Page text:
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Truly I tell you, whatever you did for one of the least of these brothers and sisters of mine, you did for me.


-- Matthew 25:40, NIV

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Midlander to attend Nobel Peace Prize ceremony



Thursday, December 9, 2010

By Kathleen Thurber, reporter for the Midland Reporter-Telegram
December 9, 2010

When the Nobel Peace Prize ceremony takes place Friday without its honored guest, Midlander Bob Fu will be among those in attendance hoping the event raises awareness of human rights issues in China.

Fu, president of ChinaAid Association, traveled to Oslo as one of 30 international guests invited to the Friday ceremony by the Nobel committee.

"It's quite an honor," Fu said.
Liu Xiaobo, who is being given the award, will not be in attendance as he is continuing to serve an 11-year sentence in China for subversion. He's known for his work as a writer and advocate for democracy and human rights. His sentence was related to pro-democracy documents he helped to draft.

Liu's wife and other human rights defenders also have been stopped from traveling, Fu said.

"Everyone who made an attempt to go, not even related to the Noble Peace Prize, was not allowed to go," he said. "It highlights how much freedom Chinese citizens have."

Fu said a chair and a picture of Liu will be on the stage at the ceremony since no one will be able to accept the award. This is the first time since the 1935 ceremony that the award won't be presented to either the winner or a representative of the winner. In 1935, the peace prize was given to Carl von Ossietzky, a German socialist.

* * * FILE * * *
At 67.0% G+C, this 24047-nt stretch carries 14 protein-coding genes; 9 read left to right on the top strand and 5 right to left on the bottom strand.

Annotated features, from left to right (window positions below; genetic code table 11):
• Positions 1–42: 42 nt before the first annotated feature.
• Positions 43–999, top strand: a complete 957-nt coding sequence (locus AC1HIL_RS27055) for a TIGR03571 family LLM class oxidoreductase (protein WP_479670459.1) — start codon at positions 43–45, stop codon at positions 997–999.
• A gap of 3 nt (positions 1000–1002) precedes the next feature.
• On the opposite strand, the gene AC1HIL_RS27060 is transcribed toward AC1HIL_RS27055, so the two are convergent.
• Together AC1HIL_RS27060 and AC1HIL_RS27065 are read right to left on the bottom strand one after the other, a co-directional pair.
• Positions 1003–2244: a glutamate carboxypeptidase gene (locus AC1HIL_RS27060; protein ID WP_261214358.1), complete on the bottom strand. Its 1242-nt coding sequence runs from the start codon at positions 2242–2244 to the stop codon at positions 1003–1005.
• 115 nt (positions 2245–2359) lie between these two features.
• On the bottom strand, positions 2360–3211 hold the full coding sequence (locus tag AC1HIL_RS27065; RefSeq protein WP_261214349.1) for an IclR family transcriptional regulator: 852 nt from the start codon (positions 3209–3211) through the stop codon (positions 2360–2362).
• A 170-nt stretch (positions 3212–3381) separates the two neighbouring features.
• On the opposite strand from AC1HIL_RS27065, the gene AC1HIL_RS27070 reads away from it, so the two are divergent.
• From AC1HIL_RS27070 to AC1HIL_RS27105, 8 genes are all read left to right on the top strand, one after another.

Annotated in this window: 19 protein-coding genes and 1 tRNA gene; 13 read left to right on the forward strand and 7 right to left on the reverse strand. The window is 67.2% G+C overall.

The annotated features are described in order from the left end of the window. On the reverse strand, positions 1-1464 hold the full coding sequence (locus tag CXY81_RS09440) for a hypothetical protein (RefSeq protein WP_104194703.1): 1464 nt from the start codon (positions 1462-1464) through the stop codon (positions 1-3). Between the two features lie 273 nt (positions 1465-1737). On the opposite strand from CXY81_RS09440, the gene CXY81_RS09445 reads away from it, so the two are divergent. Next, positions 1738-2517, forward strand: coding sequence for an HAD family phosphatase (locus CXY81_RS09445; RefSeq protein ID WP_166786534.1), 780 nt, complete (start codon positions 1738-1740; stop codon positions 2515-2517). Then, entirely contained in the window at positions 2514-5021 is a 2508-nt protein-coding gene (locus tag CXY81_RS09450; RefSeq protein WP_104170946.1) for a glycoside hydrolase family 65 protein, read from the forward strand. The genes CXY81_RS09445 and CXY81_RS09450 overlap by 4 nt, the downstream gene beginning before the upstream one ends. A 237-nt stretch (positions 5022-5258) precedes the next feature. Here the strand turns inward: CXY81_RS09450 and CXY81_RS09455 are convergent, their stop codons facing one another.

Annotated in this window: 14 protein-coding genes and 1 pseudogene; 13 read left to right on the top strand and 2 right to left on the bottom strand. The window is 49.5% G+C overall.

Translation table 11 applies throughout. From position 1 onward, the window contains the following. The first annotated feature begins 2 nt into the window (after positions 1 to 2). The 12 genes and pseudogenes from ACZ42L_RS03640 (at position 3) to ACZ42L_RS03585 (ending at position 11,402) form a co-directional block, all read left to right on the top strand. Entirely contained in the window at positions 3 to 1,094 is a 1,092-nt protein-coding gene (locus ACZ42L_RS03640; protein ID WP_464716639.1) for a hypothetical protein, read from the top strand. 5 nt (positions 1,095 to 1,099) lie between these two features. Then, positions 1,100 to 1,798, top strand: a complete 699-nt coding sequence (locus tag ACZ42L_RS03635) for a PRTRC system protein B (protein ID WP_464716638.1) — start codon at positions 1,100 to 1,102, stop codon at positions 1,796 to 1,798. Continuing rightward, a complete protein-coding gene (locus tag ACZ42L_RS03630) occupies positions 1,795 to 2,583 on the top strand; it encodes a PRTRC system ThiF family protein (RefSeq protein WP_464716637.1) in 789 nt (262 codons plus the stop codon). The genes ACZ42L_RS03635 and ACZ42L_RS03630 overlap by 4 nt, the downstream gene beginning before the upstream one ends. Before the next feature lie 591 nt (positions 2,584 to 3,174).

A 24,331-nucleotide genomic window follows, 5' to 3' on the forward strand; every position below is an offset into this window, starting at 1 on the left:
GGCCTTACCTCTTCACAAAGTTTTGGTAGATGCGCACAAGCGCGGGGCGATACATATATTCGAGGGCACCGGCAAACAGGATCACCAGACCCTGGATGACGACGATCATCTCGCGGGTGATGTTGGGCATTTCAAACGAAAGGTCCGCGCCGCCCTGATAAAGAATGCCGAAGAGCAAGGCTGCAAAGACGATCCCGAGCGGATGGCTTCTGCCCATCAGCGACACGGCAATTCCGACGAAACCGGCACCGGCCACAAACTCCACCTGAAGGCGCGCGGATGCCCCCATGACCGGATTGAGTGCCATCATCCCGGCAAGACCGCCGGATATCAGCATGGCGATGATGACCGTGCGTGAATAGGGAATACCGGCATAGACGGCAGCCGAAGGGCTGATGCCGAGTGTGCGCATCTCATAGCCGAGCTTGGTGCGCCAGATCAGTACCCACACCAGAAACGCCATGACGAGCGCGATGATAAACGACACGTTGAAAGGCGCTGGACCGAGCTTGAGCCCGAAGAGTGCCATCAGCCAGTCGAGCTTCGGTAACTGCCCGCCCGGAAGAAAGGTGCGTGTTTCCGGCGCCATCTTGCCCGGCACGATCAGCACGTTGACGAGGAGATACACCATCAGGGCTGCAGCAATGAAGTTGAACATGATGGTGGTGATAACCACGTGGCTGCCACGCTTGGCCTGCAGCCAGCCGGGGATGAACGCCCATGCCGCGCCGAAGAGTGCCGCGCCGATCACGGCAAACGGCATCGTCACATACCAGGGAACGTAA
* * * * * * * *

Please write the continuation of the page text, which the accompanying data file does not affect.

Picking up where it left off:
As of Monday, 44 embassies have said they will send a representative to the ceremony and 19 have reported they will not -- up from the six who said they wouldn't attend three weeks ago, according to a statement on the Norwegian Nobel Committee's website.

Fu said the Chinese government has been pressuring other countries not to attend.
Since the award was announced in early October, Fu said persecution of Chinese citizens who are active both in human rights work and underground Christian house churches also has been on the rise. His Midland-based organization's own website went down last week after what he described as "methodical attacks."

"The amount of attacks by the Chinese government is unprecedented," Fu said. "Maybe the worst since 21 years ago in the Tiananmen Square Massacre."
Fu, who fled from China after he and his wife were imprisoned for pastoring a house church, now works through ChinaAid to raise awareness by exposing persecution in China and supporting attorneys who fight on behalf of Christianity and human rights.

Along with attending the ceremony, he said he and several European human rights activists, lawyers and others this week will present signatures of 150,000 in support of Gao Zhisheng, who was nominated for the Nobel Peace Prize in 2008 and 2010. Gao has not been heard from since April 20 and the petition will be given to consulates around the world and Chinese embassies as a plea for information about Gao, who Fu said they believe is in the hands of Chinese officials.

Fu said he's glad the Nobel committee gave the award to Liu but that he thinks there also needs to be more pressure on the Chinese government from officials worldwide.
With the increased persecution both since the 2008 Olympics and the Nobel Peace Prize announcement, many Chinese citizens are becoming more dissatisfied with their situation and Fu said they need support from outside.

"It's not a cause that's going to be won by one organization," he said. "If China's free the whole world will be much safer."

Kathleen Thurber can be reached at kthurber@mrt.com.

Link: Midlander to attend Nobel Peace Prize ceremony


China Aid Contacts
Rachel Ritchie, English Media Director
Cell: (432) 553-1080 | Office: 1+ (888) 889-7757 | Other: (432) 689-6985
Email: r.ritchie@chinaaid.org
Website: www.chinaaid.org